Urban Institute: ACA benchmark rates fell for 3rd straight year. Here's why

The average premium on the Affordable Care Act’s exchanges fell by 1.8% in 2022, declining for the third straight year, a new report finds. 

A report released Tuesday by the Urban Institute found more insurers joining the exchanges if the state expanded Medicaid or had a state-run exchange. The exchanges saw record enrollment of 14.5 million in 2022 thanks largely to enhanced subsidies that lowered insurance costs. 

Urban looked at the average benchmark premium, which is the second-cheapest silver tier plan and the plan tied to eligibility for premium tax credits. 

The premium fell by 1.8% compared to the year before, roughly the same decline as 1.7% in 2021. But premiums in 2020 declined by 3.2%. 

“In contrast, premiums for employer-sponsored increased by 3.9% in 2020 and 3.6% in 2021,” the analysis said. 

There were wide variations in the declines in premiums. Urban saw that 11 states had benchmark premiums above $500 a month for a 40-year-old nonsmoker, while six states had premiums below $365 a month. 

Which insurer participated in a rating region was a key indicator of the variation in the premiums. For instance, Blue Cross Blue Shield, national or regional insurers and provider-sponsored payers were associated with “greater than average benchmark premiums.”

On the other hand, a Medicaid insurer in the rating region led to lower benchmark premiums. 

“The number of competing insurers was important; the presence of one insurer meant premiums would be $189.50 per month higher, on average, relative to a market with five or more insurers,” the analysis said. But premiums were also lower if the state had expanded Medicaid, offered a reinsurance policy or ran its own exchange.

Urban pinpointed increases in benchmark premiums in different areas than other factors, chief among them higher unemployment rates that Urban used “as a proxy for the severity of COVID-19 outbreaks in the rating region, led to higher premium increases (we assumed more COVID-19 cases led to more job losses),” the analysis said.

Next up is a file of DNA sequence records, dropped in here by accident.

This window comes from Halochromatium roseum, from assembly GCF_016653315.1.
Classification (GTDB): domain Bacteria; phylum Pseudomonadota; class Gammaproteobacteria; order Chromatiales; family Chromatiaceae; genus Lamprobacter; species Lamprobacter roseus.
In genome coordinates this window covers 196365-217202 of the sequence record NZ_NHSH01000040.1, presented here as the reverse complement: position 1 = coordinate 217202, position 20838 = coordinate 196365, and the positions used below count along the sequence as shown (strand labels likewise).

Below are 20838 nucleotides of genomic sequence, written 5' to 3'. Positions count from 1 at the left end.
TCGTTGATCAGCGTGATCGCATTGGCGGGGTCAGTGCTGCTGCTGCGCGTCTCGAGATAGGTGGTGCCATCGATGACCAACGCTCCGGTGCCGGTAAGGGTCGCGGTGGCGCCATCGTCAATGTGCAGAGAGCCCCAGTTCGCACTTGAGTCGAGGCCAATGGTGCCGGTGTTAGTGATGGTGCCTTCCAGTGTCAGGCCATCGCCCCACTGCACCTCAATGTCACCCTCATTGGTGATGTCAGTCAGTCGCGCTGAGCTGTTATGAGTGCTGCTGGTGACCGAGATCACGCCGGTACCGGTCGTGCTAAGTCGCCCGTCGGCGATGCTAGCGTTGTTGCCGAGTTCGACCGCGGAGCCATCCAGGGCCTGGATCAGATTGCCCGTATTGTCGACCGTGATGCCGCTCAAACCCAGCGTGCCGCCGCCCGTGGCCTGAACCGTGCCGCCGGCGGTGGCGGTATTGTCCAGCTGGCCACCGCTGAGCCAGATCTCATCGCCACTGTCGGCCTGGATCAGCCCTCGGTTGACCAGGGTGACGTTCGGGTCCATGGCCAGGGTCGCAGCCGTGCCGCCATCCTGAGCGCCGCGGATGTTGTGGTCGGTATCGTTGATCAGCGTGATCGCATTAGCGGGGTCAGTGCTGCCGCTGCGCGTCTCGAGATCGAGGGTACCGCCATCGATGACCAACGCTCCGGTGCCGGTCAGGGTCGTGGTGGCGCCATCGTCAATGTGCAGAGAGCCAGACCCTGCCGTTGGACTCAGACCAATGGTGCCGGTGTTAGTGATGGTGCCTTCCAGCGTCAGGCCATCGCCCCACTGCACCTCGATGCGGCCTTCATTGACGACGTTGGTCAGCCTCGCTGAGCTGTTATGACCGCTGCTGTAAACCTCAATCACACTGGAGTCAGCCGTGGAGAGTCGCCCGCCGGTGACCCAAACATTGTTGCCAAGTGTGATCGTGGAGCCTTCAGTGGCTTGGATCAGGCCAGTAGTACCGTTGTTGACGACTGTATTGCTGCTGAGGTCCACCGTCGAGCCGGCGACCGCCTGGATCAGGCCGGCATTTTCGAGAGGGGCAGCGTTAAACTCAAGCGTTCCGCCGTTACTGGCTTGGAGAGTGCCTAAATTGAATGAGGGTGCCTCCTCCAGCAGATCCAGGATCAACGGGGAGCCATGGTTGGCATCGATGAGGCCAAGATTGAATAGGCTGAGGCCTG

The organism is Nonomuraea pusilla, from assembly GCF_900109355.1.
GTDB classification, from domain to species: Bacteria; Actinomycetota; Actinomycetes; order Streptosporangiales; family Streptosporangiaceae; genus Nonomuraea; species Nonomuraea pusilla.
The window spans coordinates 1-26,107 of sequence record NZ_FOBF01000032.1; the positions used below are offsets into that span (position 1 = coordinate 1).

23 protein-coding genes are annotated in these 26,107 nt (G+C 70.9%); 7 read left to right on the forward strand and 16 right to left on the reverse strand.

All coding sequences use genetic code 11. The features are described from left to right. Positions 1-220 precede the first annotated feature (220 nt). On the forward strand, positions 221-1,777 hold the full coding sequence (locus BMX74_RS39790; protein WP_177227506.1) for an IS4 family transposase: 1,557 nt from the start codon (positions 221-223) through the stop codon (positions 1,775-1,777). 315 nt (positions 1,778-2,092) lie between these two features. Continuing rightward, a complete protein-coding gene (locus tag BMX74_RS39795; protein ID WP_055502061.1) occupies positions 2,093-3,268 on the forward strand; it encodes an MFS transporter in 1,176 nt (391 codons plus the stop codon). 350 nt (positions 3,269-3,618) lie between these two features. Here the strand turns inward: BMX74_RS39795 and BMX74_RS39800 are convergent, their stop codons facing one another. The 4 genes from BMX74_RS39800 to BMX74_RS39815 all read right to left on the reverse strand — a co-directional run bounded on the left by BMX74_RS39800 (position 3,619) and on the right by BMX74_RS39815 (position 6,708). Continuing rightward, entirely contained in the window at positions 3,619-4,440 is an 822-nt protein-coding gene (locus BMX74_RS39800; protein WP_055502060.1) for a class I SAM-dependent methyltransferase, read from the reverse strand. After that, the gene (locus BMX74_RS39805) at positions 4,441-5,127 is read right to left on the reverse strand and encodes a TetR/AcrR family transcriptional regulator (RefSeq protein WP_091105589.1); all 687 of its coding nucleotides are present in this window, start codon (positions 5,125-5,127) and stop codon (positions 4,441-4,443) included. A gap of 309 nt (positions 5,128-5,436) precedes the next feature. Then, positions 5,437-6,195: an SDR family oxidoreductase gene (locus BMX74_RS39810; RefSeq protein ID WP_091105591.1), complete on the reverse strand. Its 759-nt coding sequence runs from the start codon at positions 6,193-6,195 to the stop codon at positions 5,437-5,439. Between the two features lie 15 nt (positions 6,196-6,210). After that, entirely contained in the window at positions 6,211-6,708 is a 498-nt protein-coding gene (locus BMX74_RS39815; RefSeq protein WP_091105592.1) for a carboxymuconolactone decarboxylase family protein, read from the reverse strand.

Another key factor was an increase in the number of insurers participating in the exchanges this year. Urban looked at insurers across 58 regions and found there were 288 plan issuers this year compared with 198 in 2020.

“All types of insurers increased their participation in Affordable Care Act marketplaces, but the most striking development was the substantial premium increases by national commercial insurers UnitedHealthcare and Cigna, and Aetna,” the analysis added. 

The analysis comes on the heels of major enrollment gains on the exchanges this year. The Biden administration recently announced that 14.5 million people signed up for ACA coverage during the most recent open enrollment period, with the monthly premium falling by 22% to $111.

However, a major driver of those sign-ups was a boost to income-based subsidies passed under the American Rescue Plan Act last year. The increased subsidies ensured that people who earned more than 400% of the federal poverty level—previously the cutoff for eligibility for subsidies—would not pay more than 8.5% of their annual income on healthcare costs.

The subsidies are expected to expire after this year, but advocates are pressing Congress to extend them.